The River Market is buzzing with activity these days, with new development and major infrastructure projects poised to dramatically transform the neighborhood in just a matter of months. Streetcar construction is in full swing, and its impact will be felt in the River Market in particular, where the streetcar route loops through the entire neighborhood on four different streets. In coordination with streetcar construction, physical bicycle facilities are finally being introduced to the River Market on Third Street. Concepts for the reconnection of Walnut and Main Streets are also being explored. New development is under construction at River Market West between 3rd and 4th Streets, and the Centropolis site at 5th and Grand. Other projects are in the works at 2nd and Delaware, 4th and Oak, and Missouri and Grand. The City has issued an RFP for the redevelopment of City-owned property surrounding the City Market, and KCATA is exploring transit-oriented development concepts for the park-and-ride lot at 3rd and Grand.
The River Market has always been urban and inviting, but it has not always been truly dense and active. All of these projects signal a fundamental commitment to a transition that has been years in the making, from a relatively quiet district (except for market days) with good bones and history to a true urban neighborhood that is dense, diverse, and walkable. As thousands of new residential units come online in the River Market, the neighborhood’s focus is shifting from a sometimes visitor destination to an everyday hub of activity for local residents. With new streetcar service and bike lanes, there is a recognition that walking, biking, and transit will play an increasingly important role in connecting people and places. For the most part, everyone in the River Market seems to be on board with this evolving direction, City leaders, property owners, developers, and businesses included. But change does not come easy. And with all of the ongoing and proposed projects, parking is emerging as the touchstone for angst and tension between the River Market of yesterday and the River Market of tomorrow.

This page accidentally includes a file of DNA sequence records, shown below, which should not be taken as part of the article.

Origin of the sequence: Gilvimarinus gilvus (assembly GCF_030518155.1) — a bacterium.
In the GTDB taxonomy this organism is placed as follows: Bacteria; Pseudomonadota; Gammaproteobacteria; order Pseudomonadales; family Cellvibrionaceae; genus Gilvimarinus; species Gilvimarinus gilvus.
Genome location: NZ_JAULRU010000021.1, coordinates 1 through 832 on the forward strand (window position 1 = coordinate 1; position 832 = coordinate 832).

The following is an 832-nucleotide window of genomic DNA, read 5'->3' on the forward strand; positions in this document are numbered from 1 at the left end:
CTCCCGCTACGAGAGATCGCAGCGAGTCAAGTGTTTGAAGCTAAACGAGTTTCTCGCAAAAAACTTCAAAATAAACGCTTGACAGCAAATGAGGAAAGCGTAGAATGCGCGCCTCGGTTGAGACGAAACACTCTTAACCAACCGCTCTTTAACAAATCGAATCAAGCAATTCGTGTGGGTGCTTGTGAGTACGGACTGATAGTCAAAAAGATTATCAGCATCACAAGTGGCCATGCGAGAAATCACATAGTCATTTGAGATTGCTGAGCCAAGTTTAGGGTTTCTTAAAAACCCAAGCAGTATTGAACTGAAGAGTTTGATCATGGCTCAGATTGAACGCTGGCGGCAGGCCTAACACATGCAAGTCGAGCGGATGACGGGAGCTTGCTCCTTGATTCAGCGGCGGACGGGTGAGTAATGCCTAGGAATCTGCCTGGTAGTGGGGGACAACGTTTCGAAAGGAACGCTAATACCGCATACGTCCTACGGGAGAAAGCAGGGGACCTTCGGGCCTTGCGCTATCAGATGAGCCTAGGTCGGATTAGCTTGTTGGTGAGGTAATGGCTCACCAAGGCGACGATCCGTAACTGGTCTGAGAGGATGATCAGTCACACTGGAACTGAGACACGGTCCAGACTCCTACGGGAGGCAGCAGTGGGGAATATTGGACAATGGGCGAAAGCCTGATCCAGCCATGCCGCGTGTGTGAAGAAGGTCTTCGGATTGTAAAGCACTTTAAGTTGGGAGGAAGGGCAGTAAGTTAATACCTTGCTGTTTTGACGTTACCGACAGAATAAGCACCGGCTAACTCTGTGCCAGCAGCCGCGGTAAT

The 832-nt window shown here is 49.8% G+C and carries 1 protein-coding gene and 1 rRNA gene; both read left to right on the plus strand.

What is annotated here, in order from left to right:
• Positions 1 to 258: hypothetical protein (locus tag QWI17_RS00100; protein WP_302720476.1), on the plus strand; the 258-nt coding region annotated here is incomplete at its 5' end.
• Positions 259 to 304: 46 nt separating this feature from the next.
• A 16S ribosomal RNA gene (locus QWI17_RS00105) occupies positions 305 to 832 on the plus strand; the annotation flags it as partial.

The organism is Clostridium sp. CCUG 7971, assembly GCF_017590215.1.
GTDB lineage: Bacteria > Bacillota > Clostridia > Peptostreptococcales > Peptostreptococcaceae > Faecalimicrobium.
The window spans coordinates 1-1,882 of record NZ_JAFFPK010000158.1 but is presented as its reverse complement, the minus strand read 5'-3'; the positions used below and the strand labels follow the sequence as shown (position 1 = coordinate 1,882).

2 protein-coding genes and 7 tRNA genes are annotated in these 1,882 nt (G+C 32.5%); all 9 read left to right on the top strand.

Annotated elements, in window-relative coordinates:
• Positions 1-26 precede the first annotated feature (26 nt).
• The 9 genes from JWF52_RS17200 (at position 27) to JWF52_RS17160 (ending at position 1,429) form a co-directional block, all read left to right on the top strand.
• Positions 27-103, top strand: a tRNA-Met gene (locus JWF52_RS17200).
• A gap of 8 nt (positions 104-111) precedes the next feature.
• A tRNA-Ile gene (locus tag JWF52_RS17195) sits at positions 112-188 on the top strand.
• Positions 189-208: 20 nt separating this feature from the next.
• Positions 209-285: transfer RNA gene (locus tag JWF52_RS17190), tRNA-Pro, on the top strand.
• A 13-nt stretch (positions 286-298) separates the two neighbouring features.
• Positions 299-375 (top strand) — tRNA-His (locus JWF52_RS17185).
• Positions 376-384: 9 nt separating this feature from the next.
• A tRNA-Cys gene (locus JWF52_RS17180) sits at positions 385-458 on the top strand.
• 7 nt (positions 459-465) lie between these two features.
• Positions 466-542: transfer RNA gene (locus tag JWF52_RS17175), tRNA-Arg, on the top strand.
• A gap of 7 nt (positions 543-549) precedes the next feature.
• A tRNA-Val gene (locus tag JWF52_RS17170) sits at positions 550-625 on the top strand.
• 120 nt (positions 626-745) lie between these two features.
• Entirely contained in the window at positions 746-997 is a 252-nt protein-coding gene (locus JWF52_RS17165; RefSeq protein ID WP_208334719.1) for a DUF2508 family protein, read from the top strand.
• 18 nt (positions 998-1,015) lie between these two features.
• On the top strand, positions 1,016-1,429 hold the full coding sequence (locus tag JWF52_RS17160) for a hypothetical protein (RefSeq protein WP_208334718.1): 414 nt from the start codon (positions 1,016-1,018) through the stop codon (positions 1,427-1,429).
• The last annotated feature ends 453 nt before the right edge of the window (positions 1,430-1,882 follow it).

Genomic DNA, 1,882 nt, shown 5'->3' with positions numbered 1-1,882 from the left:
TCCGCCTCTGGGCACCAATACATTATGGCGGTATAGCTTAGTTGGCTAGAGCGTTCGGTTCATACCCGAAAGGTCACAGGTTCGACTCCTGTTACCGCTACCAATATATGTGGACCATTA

On 3rd Street, proposed bike lanes were opposed by City Market operators and adjacent property owners because they would result in the loss of a few dozen on-street parking spaces. Even though the City has been working for years to implement bicycle facilities in the Downtown area, and even though the total parking supply in the River Market is adequate, the City ultimately split the difference, settling on a bike lane on one side of the street with parking and sharrows on the other side.
Even though it is being built directly on the streetcar line, the Centropolis project at 5th and Grand devotes its ground floor street frontage to parking, undermining its potential to effectively integrate with and benefit from the premium transit service outside its door.
For City owned lots located directly adjacent to the City Market and streetcar line, the City’s “River Market Housing Request for Proposals” stated that “the River Market neighborhood has serious parking issues,” and “replacement of current parking spaces on the site is essential.” Even though the new streetcar is intended to facilitate an environment where you don’t have to drive, and even though the success of the streetcar depends on creating a dense, diverse, walkable environment, the City itself remains fixated on car storage in its most pedestrian-oriented district.